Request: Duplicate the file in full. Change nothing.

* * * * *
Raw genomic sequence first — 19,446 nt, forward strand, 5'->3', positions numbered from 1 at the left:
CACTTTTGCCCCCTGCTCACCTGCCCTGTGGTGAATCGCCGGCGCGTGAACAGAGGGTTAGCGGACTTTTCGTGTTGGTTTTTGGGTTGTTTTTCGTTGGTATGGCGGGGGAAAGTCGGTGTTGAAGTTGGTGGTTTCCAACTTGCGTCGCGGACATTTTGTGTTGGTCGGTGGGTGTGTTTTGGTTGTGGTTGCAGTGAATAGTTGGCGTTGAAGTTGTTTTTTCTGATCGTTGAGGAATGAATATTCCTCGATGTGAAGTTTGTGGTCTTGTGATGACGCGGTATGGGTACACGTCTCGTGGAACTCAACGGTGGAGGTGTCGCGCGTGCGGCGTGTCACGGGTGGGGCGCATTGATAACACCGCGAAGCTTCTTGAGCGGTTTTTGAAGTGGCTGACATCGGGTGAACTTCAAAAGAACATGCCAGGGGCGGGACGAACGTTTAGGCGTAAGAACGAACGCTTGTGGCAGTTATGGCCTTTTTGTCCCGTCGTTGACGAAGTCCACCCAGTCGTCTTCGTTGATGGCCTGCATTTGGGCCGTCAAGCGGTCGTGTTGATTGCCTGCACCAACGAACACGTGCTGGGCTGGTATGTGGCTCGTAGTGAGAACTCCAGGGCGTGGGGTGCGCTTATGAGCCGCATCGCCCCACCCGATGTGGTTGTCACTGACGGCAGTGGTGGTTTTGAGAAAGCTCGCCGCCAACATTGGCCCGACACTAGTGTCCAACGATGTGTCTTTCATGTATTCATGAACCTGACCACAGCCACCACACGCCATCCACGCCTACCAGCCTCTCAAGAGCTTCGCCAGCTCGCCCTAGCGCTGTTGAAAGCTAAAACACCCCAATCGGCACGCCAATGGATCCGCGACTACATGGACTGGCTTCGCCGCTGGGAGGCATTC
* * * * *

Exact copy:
Raw genomic sequence first — 19,446 nt, forward strand, 5'->3', positions numbered from 1 at the left:
CACTTTTGCCCCCTGCTCACCTGCCCTGTGGTGAATCGCCGGCGCGTGAACAGAGGGTTAGCGGACTTTTCGTGTTGGTTTTTGGGTTGTTTTTCGTTGGTATGGCGGGGGAAAGTCGGTGTTGAAGTTGGTGGTTTCCAACTTGCGTCGCGGACATTTTGTGTTGGTCGGTGGGTGTGTTTTGGTTGTGGTTGCAGTGAATAGTTGGCGTTGAAGTTGTTTTTTCTGATCGTTGAGGAATGAATATTCCTCGATGTGAAGTTTGTGGTCTTGTGATGACGCGGTATGGGTACACGTCTCGTGGAACTCAACGGTGGAGGTGTCGCGCGTGCGGCGTGTCACGGGTGGGGCGCATTGATAACACCGCGAAGCTTCTTGAGCGGTTTTTGAAGTGGCTGACATCGGGTGAACTTCAAAAGAACATGCCAGGGGCGGGACGAACGTTTAGGCGTAAGAACGAACGCTTGTGGCAGTTATGGCCTTTTTGTCCCGTCGTTGACGAAGTCCACCCAGTCGTCTTCGTTGATGGCCTGCATTTGGGCCGTCAAGCGGTCGTGTTGATTGCCTGCACCAACGAACACGTGCTGGGCTGGTATGTGGCTCGTAGTGAGAACTCCAGGGCGTGGGGTGCGCTTATGAGCCGCATCGCCCCACCCGATGTGGTTGTCACTGACGGCAGTGGTGGTTTTGAGAAAGCTCGCCGCCAACATTGGCCCGACACTAGTGTCCAACGATGTGTCTTTCATGTATTCATGAACCTGACCACAGCCACCACACGCCATCCACGCCTACCAGCCTCTCAAGAGCTTCGCCAGCTCGCCCTAGCGCTGTTGAAAGCTAAAACACCCCAATCGGCACGCCAATGGATCCGCGACTACATGGACTGGCTTCGCCGCTGGGAGGCATTC